His remarks came as the world's two biggest economies are holding talks to resolve their trade war.
The Trump administration said the USA president still wants to meet China's Xi Jinping in an effort to end the trade war, a sign of optimism as negotiators from the world's two biggest economies start their latest round of talks this week.
If a deal is not reached by the beginning of next month then Washington is set to more than double tariffs on 200 billion dollars-worth of Chinese imports.
With a March 1 deadline fast approaching, USA and Chinese officials resume negotiations next week to prevent escalation of a trade dispute that has major implications for the global economy.
Mid-level officials began discussions Monday in preparation for two days of talks starting Thursday involving U.S. Trade Representative Robert Lighthizer, Treasury Secretary Steven Mnuchin and Chinese Vice Premier Liu He.
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The White House said there would be a preparatory meeting of senior officials beginning February 11 and the talks would include officials from the Agriculture, Energy and Commerce Departments. Trump had said final resolution of the trade dispute would depend on the meeting with Xi "in the near future" but told reporters it had not yet been arranged. A round of talks at the end of January ended with some progress reported, but no deal and USA declarations that much more work was needed.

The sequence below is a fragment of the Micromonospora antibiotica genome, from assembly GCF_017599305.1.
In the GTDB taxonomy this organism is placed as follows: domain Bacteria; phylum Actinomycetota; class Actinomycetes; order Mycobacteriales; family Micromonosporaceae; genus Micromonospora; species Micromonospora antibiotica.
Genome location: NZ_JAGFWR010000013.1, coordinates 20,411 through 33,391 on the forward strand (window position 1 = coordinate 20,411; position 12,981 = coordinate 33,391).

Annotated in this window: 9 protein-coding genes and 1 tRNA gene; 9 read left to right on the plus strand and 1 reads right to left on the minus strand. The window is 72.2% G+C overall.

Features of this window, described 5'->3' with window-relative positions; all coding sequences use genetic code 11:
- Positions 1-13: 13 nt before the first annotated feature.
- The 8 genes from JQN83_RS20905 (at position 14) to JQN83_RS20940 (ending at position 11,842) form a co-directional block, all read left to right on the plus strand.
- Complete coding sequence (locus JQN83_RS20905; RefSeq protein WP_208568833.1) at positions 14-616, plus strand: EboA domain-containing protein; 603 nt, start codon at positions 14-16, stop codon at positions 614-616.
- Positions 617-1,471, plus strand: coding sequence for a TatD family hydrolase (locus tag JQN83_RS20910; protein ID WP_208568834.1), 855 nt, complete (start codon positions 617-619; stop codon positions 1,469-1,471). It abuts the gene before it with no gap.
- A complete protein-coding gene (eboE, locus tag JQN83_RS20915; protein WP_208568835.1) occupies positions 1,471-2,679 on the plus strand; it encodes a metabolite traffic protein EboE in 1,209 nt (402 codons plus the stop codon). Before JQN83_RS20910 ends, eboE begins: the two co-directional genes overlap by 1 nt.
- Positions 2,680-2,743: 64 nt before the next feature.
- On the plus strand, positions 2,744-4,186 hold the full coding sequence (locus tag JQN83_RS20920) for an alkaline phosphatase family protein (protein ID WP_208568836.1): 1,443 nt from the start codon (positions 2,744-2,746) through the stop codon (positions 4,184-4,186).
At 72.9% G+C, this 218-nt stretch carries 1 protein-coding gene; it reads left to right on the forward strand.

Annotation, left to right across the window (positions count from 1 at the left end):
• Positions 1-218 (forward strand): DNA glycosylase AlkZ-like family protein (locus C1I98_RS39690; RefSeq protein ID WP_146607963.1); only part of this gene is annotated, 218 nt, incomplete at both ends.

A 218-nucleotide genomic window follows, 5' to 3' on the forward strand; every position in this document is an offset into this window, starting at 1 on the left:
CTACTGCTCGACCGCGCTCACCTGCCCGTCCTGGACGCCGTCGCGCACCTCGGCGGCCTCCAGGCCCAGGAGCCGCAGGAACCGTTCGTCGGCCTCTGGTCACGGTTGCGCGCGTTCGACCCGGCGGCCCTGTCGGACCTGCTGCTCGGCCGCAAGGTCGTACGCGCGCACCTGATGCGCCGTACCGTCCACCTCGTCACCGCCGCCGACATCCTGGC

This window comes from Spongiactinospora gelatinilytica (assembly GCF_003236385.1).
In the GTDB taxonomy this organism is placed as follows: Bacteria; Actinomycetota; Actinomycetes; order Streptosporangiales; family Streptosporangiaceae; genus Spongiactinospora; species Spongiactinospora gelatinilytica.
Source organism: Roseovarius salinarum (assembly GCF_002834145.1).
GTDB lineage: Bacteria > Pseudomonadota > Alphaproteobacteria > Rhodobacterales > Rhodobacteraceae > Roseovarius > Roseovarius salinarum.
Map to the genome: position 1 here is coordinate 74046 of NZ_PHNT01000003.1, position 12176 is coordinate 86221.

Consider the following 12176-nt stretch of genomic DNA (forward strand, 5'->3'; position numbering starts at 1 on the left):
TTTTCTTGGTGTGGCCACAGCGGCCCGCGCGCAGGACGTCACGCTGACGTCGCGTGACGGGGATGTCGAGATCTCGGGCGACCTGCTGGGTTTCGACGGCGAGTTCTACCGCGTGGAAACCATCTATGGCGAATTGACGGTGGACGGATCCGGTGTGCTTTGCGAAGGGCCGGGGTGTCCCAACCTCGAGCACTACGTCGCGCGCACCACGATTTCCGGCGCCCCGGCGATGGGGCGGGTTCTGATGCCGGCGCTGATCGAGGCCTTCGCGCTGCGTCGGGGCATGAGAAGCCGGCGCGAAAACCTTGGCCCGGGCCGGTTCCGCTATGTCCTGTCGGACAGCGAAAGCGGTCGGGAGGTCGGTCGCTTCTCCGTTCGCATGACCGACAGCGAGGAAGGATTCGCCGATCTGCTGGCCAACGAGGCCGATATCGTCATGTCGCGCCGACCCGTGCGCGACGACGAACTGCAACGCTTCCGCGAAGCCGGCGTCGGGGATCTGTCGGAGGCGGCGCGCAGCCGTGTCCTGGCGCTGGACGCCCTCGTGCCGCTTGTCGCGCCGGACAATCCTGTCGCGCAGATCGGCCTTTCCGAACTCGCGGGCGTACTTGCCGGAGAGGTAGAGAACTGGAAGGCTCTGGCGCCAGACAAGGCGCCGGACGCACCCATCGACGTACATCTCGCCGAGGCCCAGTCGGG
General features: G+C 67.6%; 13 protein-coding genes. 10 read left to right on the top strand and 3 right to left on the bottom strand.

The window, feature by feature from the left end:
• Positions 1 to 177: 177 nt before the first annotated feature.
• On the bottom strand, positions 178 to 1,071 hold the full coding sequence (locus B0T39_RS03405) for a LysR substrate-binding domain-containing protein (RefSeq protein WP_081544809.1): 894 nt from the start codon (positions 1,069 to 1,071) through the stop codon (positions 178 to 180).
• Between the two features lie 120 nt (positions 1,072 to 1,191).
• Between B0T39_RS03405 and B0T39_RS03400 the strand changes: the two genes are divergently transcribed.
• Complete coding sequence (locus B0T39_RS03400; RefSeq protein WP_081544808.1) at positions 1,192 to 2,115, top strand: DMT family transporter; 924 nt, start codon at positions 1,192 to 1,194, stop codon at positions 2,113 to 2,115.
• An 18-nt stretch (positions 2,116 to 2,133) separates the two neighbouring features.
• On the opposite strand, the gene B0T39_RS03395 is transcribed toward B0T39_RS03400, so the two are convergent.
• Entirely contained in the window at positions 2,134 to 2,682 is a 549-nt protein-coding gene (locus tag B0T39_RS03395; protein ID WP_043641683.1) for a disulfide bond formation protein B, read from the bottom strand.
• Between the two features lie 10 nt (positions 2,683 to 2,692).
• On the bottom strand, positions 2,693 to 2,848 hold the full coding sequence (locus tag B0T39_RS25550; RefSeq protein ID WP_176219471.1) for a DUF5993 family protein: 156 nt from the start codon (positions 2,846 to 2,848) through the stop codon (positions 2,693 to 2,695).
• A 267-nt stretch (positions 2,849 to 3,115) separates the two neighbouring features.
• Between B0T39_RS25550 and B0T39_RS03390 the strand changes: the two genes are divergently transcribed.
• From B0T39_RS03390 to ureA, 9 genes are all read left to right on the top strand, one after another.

The US has imposed tariffs on $250bn (£193bn) worth of Chinese goods, and China has retaliated by imposing duties on $110bn of US products.
Washington is expected to keep pressing Beijing on long-standing demands that it make sweeping structural reforms to protect American companies' intellectual property, end policies aimed at forcing the transfer of technology to Chinese companies, and curb industrial subsidies.
US negotiators will likely continue to urge China to make structural reforms and end what the USA claims to be unfair trade practices.